What do furniture makers, the auto industry and foresters all have in common? A need for innovation in Michigan forest biomaterials.
Biomaterials are any organic materials that can be cultivated or extracted from nature’s ecosystems; any organic material extracted from the forest is considered a forest biomaterial. Considering the nearly 20 million acres of forested landscape in Michigan, it makes sense that a forest biomaterials industry would flourish here.
According to Mark Rudnicki, a professor of practice in forest biomaterials at Michigan Technological University, Michigan ranks ninth in the nation in acres of forest cover. It's also home to several forest-related industries, including forestry and logging, wood products manufacturing and paper manufacturing. In 2013, Michigan Tech initiated the development of a broad coalition – with members from Michigan industry, government and academia – to facilitate the cultivation of new ways to use forest biomaterials.
The initiative has evolved into the Michigan Forest Biomaterials Institute (MiFBI) and Rudnicki is its executive director.
“We’re looking to support existing industries while facilitating the next generation of forest biomaterials,” Rudnicki says. “Getting the message out about opportunities in the forest is very important.”
MiFBI will be hosting the Michigan Forest Bioeconomy Conference on February 1 and 2 at Grand Valley State University in Grand Rapids. The conference will focus on emerging areas of Michigan’s forest bioeconomy – wood innovation, tall wood building construction and wood recycling.
Innovate, Build, Recycle
Innovations in wood can result in new wood-based products (such as adhesives and green-platform chemicals), advancements in wood engineering and new uses for what was previously seen as waste from pulp and paper.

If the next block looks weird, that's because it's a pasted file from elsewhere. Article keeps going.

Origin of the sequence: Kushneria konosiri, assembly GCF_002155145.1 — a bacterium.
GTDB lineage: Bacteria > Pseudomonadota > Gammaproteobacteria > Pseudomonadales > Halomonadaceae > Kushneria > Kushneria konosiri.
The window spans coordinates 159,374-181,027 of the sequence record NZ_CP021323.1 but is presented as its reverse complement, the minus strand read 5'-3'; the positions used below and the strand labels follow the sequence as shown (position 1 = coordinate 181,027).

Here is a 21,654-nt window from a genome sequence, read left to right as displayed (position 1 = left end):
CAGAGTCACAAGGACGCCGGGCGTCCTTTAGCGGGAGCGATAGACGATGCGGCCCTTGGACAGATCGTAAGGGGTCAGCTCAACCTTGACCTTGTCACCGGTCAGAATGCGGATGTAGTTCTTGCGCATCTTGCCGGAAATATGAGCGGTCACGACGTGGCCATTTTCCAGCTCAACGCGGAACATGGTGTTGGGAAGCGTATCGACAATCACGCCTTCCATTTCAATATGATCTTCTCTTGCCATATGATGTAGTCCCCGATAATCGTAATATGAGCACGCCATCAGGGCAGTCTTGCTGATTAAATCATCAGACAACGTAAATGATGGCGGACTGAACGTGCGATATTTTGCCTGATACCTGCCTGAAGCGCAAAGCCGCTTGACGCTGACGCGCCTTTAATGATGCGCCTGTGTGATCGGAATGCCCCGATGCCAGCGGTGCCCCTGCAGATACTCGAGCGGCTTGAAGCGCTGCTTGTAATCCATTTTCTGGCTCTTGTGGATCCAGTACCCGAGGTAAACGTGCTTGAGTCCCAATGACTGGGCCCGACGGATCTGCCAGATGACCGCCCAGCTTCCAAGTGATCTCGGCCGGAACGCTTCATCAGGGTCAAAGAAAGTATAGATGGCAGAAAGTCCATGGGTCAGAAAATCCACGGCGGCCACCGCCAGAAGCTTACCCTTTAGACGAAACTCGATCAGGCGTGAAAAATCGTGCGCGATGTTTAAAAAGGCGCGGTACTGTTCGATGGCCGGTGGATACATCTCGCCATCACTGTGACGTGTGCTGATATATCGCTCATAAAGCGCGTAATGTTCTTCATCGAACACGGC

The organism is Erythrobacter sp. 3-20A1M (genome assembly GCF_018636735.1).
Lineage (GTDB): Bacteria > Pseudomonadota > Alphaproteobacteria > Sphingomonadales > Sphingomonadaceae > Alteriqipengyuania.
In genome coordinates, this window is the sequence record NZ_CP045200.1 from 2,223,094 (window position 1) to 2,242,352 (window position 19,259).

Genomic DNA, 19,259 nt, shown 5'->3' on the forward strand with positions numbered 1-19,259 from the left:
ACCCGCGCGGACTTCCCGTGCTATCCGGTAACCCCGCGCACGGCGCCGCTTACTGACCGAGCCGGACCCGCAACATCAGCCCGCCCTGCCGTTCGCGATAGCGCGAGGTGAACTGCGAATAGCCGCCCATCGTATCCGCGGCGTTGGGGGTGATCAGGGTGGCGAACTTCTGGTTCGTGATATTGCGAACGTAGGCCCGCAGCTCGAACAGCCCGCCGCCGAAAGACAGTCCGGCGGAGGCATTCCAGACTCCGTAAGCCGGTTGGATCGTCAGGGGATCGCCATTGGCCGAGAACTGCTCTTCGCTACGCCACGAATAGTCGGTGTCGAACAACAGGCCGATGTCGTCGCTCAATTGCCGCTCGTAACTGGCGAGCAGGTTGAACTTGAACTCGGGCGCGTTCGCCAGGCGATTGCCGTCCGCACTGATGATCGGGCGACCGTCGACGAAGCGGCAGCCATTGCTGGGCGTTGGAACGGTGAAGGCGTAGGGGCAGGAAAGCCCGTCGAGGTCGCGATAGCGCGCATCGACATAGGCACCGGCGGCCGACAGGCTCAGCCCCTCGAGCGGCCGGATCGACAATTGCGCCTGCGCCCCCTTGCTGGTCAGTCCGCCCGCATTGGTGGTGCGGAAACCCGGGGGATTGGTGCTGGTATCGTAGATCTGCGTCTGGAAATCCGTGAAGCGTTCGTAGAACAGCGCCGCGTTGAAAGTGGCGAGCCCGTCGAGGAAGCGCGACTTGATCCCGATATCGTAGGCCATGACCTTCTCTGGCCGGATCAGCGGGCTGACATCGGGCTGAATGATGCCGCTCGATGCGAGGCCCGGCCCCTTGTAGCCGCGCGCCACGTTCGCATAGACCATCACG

“There are more opportunities to create value on the manufacturing side," Rudnicki says. He uses tall wood buildings as an example: "Michigan has the resources, but the big challenge is that we are a hardwood state [with maples and oaks], and most tall wood buildings have been constructed from softwoods [like firs and spruces]. We need more research to test and develop hardwood versions or a mix of species, and see if or how they behave differently.”
Another opportunity to create value is found in paper manufacturing. In the process of making paper, mills remove an organic substance from the wood called lignin. Until recently, adding value to lignin has been a worldwide conundrum. Now, however, scientists are discovering ways to use lignin as a fuel and as a carbon fiber. Rudnicki believes it may not be long before a car’s entire frame can be made from lignin-based carbon fiber.
“Light-weighting is always an issue for automakers,” Rudnicki says, referring to a carmaker’s preference to use lighter materials to lessen a vehicle’s load. “They’re incredibly interested in cheaper carbon fiber derived from wood.